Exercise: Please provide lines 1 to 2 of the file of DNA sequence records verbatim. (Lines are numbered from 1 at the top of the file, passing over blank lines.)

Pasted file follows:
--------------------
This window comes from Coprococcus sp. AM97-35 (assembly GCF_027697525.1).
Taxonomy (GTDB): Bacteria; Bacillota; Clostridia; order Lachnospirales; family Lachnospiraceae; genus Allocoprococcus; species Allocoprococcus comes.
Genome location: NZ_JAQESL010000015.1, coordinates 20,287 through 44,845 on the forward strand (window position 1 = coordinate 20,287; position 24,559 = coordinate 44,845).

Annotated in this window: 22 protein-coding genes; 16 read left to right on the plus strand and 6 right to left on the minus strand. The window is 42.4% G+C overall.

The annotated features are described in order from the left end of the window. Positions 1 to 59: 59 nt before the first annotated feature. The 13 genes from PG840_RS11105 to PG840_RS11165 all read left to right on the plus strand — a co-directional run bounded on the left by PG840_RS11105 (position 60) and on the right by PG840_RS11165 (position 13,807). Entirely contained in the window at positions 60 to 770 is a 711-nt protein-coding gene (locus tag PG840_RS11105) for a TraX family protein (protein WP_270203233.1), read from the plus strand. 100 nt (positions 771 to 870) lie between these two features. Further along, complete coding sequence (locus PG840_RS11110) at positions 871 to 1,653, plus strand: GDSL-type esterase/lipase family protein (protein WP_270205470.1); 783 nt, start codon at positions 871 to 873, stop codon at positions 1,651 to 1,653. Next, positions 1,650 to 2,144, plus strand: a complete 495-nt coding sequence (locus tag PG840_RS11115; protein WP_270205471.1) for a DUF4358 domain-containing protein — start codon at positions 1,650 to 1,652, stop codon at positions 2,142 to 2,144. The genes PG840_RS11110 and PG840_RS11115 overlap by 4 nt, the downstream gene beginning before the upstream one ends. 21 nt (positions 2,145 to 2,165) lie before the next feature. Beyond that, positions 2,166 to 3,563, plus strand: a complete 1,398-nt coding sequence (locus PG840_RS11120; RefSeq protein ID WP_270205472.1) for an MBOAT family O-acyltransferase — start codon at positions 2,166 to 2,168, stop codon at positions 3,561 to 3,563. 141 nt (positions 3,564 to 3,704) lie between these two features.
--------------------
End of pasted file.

This window comes from Coprococcus sp. AM97-35 (assembly GCF_027697525.1).
Taxonomy (GTDB): Bacteria; Bacillota; Clostridia; order Lachnospirales; family Lachnospiraceae; genus Allocoprococcus; species Allocoprococcus comes.